Thank you for the past four years, Warwick
I remember the excitement that I felt when I first got accepted by Warwick. I had sent my UCAS application off on Friday 13th and a couple of days later, Warwick confirmed my conditional offer. It felt so surreal. I remember writing a blog post saying how it was my ‘dream university’. And in a way, it has been.
In my first year, I was that overly-excited fresher that older years complained about. I went out three or four times a week, I did all nighters in the library (unnecessarily) and walked into the Learning Grid as if I owned the place.
However, during this time, I learnt a massive lesson that I would hold onto forever: choose your friends wisely.
My mistake was that I wanted to be friends with anyone and everyone. It was university, after all; I thought that the feeling would be mutual. Nevertheless, whilst the majority of people you meet at university will reciprocate this kind of energy, some people will not want to be your friend and this can become highly toxic. One good friend is worth ten fake friends. I learnt that I had to be selective in my friendships, and decide to whom to dedicate my time and energy. After a tough few months of reestablishing my friendship groups, I found out who my real friends were, and entered second year with a good group of people around me.
In second year, I was that overly-egocentric student that other years complained about. I applied to every society exec position, I knew nearly everyone on a night out and boasted about my ‘work hard, play harder’ attitude.
However, life had another important lesson in store for me: do not burn your candle from both ends.
I did so many extra-curricular activities that my friends, my family and my grades were pushed aside, and ultimately suffered the consequences of my decision to place my career above my mental health. After several harsh reality checks, I understood that I could still balance my time between work and play if I did it in a constructed, healthy manner, giving myself enough time for relaxation.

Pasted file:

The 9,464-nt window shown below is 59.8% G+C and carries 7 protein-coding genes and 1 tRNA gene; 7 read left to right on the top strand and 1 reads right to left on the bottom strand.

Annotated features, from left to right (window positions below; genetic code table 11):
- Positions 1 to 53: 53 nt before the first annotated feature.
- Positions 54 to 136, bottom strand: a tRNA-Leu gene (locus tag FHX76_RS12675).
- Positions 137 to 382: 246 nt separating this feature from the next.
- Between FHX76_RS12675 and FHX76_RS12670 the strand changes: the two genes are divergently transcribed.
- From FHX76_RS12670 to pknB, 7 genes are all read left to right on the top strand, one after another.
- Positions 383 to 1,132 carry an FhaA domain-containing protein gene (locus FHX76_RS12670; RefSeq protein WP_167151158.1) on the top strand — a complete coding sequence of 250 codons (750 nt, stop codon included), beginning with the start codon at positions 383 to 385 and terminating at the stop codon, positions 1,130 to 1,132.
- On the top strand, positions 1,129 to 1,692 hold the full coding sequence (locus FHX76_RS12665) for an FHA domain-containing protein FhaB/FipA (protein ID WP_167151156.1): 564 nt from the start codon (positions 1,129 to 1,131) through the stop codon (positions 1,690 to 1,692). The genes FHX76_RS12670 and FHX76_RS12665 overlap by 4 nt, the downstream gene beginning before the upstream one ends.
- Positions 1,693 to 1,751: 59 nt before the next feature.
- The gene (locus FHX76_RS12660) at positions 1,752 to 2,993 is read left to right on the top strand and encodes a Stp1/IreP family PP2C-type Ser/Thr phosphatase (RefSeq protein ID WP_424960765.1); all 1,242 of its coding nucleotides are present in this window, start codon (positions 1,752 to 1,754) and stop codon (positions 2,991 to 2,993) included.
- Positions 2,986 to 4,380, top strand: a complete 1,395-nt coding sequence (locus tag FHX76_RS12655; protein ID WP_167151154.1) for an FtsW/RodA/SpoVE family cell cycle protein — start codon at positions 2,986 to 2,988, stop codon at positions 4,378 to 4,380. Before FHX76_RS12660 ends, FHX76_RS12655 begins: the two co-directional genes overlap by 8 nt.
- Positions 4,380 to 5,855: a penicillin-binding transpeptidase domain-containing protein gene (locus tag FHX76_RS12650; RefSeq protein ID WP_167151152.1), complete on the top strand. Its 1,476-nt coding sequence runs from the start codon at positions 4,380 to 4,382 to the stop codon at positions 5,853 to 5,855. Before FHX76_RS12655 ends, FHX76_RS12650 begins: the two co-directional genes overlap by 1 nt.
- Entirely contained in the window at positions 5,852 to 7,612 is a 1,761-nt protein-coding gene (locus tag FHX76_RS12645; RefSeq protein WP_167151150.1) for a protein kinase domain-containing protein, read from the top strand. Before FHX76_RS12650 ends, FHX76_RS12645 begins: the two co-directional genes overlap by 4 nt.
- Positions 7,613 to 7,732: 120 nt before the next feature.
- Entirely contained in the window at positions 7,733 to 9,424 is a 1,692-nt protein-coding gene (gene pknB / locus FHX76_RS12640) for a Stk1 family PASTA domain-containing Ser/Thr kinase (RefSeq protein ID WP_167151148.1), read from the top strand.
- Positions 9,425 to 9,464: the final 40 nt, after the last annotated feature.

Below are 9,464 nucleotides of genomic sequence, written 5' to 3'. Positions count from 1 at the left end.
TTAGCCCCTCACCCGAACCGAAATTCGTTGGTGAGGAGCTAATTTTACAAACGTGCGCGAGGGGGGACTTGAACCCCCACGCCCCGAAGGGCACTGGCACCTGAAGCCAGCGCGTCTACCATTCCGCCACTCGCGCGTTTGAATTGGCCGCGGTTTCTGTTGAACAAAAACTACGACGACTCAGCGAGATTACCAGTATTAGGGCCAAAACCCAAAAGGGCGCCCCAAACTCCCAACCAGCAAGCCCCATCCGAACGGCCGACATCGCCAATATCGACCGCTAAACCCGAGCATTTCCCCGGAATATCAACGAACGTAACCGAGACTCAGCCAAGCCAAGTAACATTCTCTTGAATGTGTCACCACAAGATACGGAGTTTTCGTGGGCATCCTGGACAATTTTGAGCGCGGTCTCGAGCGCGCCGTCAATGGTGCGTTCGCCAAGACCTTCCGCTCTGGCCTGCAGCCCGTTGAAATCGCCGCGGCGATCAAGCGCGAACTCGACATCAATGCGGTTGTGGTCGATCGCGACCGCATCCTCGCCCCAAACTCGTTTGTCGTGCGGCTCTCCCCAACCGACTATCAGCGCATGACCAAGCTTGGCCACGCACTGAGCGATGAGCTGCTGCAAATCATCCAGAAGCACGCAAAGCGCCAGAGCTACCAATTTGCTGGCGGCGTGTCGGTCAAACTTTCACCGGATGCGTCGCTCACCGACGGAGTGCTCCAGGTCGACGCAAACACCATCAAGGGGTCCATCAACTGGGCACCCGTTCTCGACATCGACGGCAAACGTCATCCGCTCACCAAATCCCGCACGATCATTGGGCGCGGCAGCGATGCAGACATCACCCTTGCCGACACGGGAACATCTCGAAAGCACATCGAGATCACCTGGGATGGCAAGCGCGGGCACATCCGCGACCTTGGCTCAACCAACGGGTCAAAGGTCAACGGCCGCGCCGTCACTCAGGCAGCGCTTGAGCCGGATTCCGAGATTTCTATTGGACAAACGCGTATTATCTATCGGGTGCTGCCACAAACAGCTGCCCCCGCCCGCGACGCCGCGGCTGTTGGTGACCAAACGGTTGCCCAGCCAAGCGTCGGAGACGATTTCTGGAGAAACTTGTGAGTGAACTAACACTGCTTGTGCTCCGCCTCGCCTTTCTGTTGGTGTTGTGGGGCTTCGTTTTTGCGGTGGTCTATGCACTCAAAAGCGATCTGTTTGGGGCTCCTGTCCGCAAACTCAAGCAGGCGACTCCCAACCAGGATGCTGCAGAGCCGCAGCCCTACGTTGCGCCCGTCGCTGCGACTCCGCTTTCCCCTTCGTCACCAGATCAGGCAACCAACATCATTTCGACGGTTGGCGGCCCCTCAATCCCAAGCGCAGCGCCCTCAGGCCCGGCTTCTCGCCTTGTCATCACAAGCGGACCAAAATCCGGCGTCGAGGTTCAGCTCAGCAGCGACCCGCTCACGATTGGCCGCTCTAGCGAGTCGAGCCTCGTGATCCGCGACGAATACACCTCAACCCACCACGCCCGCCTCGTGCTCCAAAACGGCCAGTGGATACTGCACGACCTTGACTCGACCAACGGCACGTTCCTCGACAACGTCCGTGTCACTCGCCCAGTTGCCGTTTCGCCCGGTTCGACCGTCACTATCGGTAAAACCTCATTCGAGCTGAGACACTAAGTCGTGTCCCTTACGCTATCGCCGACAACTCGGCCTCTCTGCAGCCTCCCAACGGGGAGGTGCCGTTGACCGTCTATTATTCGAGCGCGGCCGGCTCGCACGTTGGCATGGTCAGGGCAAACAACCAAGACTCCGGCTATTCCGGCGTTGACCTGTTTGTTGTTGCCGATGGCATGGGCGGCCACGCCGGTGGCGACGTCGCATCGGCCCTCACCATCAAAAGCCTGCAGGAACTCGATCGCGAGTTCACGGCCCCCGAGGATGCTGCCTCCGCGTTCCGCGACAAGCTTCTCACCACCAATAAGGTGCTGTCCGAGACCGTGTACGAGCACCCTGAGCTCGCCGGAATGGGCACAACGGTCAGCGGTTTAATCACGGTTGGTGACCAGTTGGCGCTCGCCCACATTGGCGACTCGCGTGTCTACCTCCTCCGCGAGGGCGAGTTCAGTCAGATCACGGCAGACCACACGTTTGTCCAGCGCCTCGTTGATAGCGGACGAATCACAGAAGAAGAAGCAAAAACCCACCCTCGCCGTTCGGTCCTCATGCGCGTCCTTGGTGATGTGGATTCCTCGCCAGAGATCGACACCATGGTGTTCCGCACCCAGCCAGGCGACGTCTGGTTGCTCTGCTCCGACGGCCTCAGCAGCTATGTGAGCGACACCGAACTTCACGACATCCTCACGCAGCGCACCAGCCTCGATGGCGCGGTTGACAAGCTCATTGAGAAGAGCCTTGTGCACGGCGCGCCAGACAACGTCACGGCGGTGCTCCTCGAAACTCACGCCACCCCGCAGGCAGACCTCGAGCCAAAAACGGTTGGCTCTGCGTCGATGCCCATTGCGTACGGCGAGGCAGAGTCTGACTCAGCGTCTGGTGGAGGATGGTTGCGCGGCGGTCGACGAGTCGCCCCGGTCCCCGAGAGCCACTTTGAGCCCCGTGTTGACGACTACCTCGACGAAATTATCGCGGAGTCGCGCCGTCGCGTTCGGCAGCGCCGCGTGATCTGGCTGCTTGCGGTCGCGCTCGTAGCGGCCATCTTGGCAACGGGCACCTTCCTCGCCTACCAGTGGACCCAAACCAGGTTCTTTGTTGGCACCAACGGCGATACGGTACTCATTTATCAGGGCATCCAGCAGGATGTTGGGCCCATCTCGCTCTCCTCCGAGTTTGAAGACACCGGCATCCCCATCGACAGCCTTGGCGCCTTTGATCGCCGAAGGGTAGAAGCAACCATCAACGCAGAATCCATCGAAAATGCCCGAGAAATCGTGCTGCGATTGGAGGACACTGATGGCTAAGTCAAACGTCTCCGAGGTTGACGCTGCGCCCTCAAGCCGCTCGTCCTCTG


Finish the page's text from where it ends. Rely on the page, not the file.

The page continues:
In my third year, I went abroad. As you can guess, I was and still am that typical ‘year abroad student’. For those who do not know the stereotype, this student radiates the same kind of energy as a ‘gap yah‘ student, who looks back at the best time of their life in a kind of boastful nostalgia of how cheap drinks were in the southern sun. On my year abroad, I felt like I was living the ‘best life’ that people show off on social media. I was living life to its fullest. However, when looking back on past diary entries from the time period, I read of sadness, discomfort and loneliness.
The lesson that I learnt that year can easily be summed up by Ginni Rometty, “Growth and comfort do not coexist”.
I grew a lot over my year abroad, but that did not come without a fair share of growing pains.
I am now in my final, fourth year. The final months of my degree passed in a kind of daze. Not only did I partially lose who I was, but I was in deep denial that my undergraduate studies were coming to an end. I suffered from imposter syndrome, and there were times when I was seriously thinking of dropping out. To come so far, yet to still feel so empty and insecure?
This was when I learn another lesson: that we are never alone in this journey we call life.
As soon as I confessed these feelings to a friend, she reassured me that she felt the exact same way as I did. It made me realise the importance of communication and strong support systems in order to overcome difficult situations. I realise that not speaking up had hindered my growth and mental health. However, through speaking up about these issues and struggles, my friend and I could connect and feel less alone.
The excitement I felt about coming to Warwick is still within me. I am writing this blog post with a tear in my eye because I have learnt so much during my time. I would never change any of my experiences because each one was an important life lesson (this list is by no means extensive). I now turn the page and look forward to the next chapter of my life, and the growing pains that’ll come with it.